When a Nobel-winning economist, one of the most influential economists in the world, describes your policy as "economic suicide", you take note.
When one of the world's most influential capitalists, George Soros, warns that German policy could be precipitating a breakup of the eurozone, you take note.
At least, you should take note.
As Paul Krugman said this week, the debt crisis afflicting
eurozone countries such as Ireland, Spain, Greece, Portugal and Italy was partly caused by German banks. Sadly, it is being exacerbated by a political response heavily influenced by Germany's political leaders. They are not, it appears, listening.
The message we are hearing from Germany's leaders is that, if the rest of us can become more like them, things will work out. In fairness to them, it is easy to see why they might arrive at that conclusion. Germany's trade surplus with the rest of the EU grew almost three times between 2000 and 2007, from €46.4bn to €126.5bn. At the same time, German consumption fell and the savings rate grew. By 2008, Germany was the second-biggest net creditor to eurozone countries. That's pretty impressive.
Unfortunately, as Krugman points out, they are suffering a touch of myopia. Part of their success was circular -- their banks lent too much cheap money to us and others, and we in turn bought too many German goods. Had the market been allowed to work, several of our banks would have collapsed, German investors would have lost a fortune, and we might all be coming to the table with a sense of shared humility and culpability. What happened instead was that they bailed out our banks, we bailed out theirs, and because we're a lot smaller than they are, the per capita costs on our side were much, much higher than on theirs.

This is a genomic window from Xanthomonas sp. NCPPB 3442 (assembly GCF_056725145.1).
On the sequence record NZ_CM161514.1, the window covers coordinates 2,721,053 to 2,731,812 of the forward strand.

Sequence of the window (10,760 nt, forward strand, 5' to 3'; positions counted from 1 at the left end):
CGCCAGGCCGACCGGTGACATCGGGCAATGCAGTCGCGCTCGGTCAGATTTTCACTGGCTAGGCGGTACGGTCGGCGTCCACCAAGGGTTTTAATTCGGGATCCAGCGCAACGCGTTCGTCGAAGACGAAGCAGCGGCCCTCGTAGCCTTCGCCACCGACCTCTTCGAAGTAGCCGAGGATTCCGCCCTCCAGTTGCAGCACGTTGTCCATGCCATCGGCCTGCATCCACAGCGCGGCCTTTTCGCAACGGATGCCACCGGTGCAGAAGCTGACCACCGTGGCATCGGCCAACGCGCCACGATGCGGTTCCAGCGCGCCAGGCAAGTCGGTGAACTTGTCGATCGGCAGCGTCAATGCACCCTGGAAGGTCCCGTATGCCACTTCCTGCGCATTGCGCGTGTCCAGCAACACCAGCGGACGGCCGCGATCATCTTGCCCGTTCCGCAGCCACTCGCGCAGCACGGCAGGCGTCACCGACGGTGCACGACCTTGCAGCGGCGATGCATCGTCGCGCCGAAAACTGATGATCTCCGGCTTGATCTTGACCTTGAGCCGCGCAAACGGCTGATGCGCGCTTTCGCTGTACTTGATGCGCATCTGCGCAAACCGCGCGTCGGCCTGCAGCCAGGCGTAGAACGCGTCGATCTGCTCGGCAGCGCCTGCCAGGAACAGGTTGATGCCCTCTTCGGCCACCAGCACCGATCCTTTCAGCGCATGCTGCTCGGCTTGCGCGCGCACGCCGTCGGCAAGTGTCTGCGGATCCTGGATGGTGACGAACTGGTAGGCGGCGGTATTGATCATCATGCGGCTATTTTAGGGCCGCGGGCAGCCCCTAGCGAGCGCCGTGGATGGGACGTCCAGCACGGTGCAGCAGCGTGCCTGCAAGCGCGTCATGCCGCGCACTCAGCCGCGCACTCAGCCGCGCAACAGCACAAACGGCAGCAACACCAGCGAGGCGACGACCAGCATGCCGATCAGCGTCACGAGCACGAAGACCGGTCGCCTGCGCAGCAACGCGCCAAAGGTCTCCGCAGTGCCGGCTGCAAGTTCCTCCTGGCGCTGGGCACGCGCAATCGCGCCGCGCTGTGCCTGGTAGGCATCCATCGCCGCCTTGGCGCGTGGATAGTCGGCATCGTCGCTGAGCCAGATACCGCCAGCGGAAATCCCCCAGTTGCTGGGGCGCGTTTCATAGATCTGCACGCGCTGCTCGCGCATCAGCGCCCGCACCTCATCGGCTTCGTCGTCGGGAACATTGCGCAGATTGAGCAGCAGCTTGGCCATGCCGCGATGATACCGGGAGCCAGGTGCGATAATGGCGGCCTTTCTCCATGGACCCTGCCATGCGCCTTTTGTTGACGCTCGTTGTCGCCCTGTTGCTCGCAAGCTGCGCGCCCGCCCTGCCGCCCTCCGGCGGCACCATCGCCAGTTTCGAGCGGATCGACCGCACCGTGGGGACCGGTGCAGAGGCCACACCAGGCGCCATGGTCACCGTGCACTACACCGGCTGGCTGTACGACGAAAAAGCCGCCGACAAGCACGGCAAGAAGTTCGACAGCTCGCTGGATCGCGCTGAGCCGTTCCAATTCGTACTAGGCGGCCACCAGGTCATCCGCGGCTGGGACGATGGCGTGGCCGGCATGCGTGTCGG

The fiscal compact is one mechanism by which German leaders are trying to make us behave more like them. Here's the problem -- if we try to become more like them, without temporarily increasing inflation, we'll be broke for a very long time. We will not be able to buy their goods and, ironically, they will end up becoming more like us.
Yes we need to get the budget in balance, but an austerity-only approach will not work. Youth unemployment in Spain is now at 50 per cent, with half of those now out of work for more than a year. The IMF warns of the "scarring effect" this has, on those young people and on their society. It warns of "a vicious circle of intergenerational poverty and social exclusion" and "violence and juvenile delinquency". That's every bit as "unsustainable" as the fiscal situation.
It is vital that Germany's leaders see this and adjust their stance on the austerity-only solution.
If Krugman can help them see that, he'll have done this State some service.
Stephen Donnelly is the Independent TD for Wicklow